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About The daily Nebraskan. ([Lincoln, Neb.) 1901-current | View Entire Issue (Sept. 23, 1998)
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ASUN from page 1
current party system election
“We want to know how students
feel about this,” Fuchs said. “It’s
their election.” ^ •
Fuchs said the survey asks stu
dents what they see as good and
bad about the party system. It also
asks students if they feel they
know enough about the election
process to run for a senate posi
Russell said she is looking at
the pros and cons of having a party
system and having students run on
their own. However, the pros and
cons to both options are equal, she
“What’s pro for one system is a
con for the other, and vice versa,”
For example, candidates run
ning under the party system have a
large pool of resources. Candidates
running individually don’t neces
sarily have the access to many
resources. But as individuals, stu
dent support and resources can be
created, she said.
“The party system makes you
work,” Russell said. “But in order
to run on your own you must work
Christina Anhalt, a sophomore
environmental sociology major,
said she thought student govern
ment would be able to represent
more students if the party system
“Without the party system stu
dent government would be more
inclusive,” Anhalt said. “People
besides the greek system would be
Eric Rost, a sophomore
mechanical engineering major,
said he is not happy with the pre
sent party election process but still
believes a party system should
“Parties need to have a clear,
clean-cut direction*” Rost said.
“Elections would be confusing if
you don’t have set parties.”
Rost said by having a party sys
tem with set guidelines, students
would be able to identify candi
dates and their positions on issues.
“A lot of students don’t care
who is elected,” R.ussell said.
“Many students vote on party lines
without getting to know the issues
and the candidates positions.”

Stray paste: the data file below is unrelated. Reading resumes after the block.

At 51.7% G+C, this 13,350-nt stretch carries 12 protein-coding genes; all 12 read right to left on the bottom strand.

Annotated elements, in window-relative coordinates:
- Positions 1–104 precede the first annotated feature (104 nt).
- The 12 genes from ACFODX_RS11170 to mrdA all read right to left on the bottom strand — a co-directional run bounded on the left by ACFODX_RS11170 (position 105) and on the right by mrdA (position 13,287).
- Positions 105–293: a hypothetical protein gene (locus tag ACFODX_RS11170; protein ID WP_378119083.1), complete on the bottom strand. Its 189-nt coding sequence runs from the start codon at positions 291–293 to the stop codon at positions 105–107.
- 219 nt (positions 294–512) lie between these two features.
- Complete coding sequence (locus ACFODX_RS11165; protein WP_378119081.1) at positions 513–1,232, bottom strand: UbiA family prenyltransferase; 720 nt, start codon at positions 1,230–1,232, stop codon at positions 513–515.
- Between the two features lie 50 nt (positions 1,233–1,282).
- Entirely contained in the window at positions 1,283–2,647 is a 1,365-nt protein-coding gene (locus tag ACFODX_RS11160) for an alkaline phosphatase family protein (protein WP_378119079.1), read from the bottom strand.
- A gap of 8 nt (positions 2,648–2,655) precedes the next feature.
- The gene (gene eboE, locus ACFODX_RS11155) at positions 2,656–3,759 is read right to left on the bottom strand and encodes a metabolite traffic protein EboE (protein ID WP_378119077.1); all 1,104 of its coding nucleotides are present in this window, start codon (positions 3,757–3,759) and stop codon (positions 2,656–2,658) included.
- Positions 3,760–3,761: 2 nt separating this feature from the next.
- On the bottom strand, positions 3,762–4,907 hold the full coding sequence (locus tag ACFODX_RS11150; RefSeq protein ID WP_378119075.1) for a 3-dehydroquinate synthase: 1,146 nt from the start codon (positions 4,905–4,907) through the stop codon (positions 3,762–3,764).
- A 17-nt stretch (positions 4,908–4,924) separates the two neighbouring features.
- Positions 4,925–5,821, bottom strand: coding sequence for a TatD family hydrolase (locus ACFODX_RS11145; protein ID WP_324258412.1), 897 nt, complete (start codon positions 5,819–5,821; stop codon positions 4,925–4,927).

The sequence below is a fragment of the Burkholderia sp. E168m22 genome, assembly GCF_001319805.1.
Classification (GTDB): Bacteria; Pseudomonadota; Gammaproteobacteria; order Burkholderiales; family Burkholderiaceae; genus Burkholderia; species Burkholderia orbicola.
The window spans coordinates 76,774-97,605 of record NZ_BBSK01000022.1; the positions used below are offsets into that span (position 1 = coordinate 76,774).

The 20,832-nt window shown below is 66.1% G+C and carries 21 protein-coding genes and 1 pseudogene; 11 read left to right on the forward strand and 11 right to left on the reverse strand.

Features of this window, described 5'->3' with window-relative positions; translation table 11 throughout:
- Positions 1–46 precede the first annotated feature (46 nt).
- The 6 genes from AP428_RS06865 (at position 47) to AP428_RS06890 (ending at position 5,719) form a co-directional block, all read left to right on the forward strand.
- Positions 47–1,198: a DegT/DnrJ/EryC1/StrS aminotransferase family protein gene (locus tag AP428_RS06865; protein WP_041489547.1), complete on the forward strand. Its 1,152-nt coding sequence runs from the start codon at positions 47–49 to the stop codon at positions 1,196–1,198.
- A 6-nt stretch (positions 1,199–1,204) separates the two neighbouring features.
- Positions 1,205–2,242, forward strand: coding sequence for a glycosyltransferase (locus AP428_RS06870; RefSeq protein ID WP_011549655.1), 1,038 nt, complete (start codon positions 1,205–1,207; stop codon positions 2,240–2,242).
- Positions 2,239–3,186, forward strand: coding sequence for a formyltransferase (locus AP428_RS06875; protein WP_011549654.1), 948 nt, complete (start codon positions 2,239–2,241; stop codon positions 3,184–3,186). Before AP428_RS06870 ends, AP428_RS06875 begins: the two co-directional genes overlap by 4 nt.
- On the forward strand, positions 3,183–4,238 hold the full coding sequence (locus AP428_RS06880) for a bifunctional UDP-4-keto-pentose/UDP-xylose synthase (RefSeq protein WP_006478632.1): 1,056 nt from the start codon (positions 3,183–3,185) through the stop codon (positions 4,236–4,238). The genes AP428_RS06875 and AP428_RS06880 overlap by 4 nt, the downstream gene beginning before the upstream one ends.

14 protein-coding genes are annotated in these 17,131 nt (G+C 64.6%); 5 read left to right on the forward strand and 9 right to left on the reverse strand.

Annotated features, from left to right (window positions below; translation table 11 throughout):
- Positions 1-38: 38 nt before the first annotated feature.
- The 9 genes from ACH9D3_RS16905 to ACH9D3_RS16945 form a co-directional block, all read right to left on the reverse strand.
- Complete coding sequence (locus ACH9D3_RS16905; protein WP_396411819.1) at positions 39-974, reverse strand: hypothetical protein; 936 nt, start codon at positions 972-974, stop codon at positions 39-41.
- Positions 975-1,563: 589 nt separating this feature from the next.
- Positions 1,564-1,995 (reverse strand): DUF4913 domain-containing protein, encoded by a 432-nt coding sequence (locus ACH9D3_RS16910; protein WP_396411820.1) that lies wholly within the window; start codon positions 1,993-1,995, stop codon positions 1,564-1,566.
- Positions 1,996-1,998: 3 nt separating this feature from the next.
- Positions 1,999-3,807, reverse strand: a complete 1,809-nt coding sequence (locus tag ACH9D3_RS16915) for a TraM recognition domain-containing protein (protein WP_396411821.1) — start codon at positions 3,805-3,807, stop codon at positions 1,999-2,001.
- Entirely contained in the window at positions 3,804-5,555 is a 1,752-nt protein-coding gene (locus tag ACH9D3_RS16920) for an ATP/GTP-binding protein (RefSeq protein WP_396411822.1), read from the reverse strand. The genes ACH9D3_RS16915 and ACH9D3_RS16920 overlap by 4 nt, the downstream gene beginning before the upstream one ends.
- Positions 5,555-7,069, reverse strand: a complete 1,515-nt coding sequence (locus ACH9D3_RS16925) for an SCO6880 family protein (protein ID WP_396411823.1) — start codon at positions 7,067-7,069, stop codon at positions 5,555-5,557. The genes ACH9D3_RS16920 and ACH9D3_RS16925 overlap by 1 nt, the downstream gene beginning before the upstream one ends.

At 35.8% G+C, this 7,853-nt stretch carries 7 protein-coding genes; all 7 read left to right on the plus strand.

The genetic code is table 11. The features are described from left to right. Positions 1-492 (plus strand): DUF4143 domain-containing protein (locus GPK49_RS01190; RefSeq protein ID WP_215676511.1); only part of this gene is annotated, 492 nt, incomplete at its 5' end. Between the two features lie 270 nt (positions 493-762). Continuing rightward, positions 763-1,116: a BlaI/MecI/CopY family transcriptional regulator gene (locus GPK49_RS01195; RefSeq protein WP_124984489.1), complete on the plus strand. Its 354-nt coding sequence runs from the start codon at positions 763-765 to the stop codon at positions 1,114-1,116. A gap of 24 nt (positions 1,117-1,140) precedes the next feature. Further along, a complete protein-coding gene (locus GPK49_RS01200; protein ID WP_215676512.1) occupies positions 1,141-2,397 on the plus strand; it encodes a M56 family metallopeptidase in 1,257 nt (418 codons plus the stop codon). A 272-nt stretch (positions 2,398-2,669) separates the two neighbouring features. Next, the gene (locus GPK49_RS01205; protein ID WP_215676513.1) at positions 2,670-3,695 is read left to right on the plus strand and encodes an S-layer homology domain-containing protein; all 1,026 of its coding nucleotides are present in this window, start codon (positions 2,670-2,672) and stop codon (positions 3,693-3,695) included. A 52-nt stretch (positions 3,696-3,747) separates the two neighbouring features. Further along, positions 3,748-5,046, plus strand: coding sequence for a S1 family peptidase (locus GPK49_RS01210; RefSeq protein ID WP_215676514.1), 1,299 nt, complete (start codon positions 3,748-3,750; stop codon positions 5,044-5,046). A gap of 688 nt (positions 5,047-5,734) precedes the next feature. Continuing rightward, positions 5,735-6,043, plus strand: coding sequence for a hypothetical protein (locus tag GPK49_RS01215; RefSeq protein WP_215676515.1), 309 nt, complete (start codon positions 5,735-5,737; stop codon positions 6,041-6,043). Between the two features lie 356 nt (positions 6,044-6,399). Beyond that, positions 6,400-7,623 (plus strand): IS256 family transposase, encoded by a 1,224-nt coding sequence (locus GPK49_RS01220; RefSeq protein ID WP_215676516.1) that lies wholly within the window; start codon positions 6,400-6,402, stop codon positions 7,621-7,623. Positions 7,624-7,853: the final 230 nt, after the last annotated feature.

Fuchs said the Electoral
Commission is working to make
the election process more simple.
Fuchs said that once all surveys
are collected and organized,
Russell will approach the Electoral
Commission with election policy
The commission will consider
all options, including student pro
posals, and create a set of rules foi
the March ASUN election
Election regulations would then b<
voted on by the Senate, he said.
A town hall meeting will b<
held to discuss the issue at 9:3(
p.m. Tuesday in the Neihard
Residence Center blue lounge.
Students who have suggestion:
about keeping or eliminating the
current party system can e-mai
ASUN with their proposals a
lid die scare is.
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- ASUN serofore are oor#^tora6wr^^efecuss campus pgtongoonogns.
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Computers removed from halls
By Josh Nichols
Students needing to use a com
puter this year in Cather and Pound
residence halls will not be able step
out of their rooms and use the
The computers are no longer
In an effort to keep room and
board fees down, outdated commu
nity computers were removed from
all but the top two floors of both
buildings. Cather and Pound had
previously been the only residence
halls on campus with computers on
Students affected by the change
have mixed reactions. ' ^ ; V
Alyson Stein, a junior English
major and Cather resident, was
against the removal of the commu
“The computers were outdated,
but the Microsoft Word was effi
cient enough to write a paper,” she
Stein also said she wondered
where the laser printers went that
had been in each floor’s computer
Doug Zatechka, director of
housing, said most of the laser
printers were becoming obsolete,
and the few that were working were
spread throughout other computer
Glenn Gray, Cather, Pound and
Neihardt residence director, said
housing administrators knew last
year either the computers would
need to be replaced or the labs
would need to be closed.
“A year ago we faced the reality
that the existing labs were becom
ing very obsolete,” Gray said.
Gray said it would cost between
$20,000 and $100,000 to update
the labs. Students would have paid
for the updates with their room and
“We would have been faced
with an astonishing amount,” Gray
Students still have access to a
24-hour computer lab on the first
floor food service building
between Cather, Pound and
Neihardt residence halls. Neihardt
also has a lab that contains 18 com
The total of 42 computers pro
vides one computer for every nine
students in the complex.
Gray said his goal was to get 50
computers in the lab, which would
lower the student-to-computer ratio
“Our goal was to provide
computer services to students
without computers while keeping
room and board rates down,” he
Gray said he had only one com
plaint about the lab closings.
; Eric Kettenburg, a senior news
editorial major and Pound resident
said he didn’t see the removal of th<
computers as a big deal.
“The computers were getting
old and outdated. They would loci
up and crash a lot,” he said.
Gray said the amount of com
plaints he has received might echc
“At this time last year, I hac
close to 50 complaints because ol
problems with computers.”
WIIWAIMUA/AM) MAU ABHUIBH MV) Xt/UV H X/OlUl AlCUliWIOnXUt ■ X AUB V
Any Lunch or Dinner witli drink
(Not valid with any other offer.)
CappudiMM • Lattes - Esprmwo • Paninl Sandwlc«t«s
l asannw » RavtoM • TorteUlnl • Italian Pasta
Koma Pfaca - Caasar Salads • Italian dcasarts
«ndl more sundry Uems
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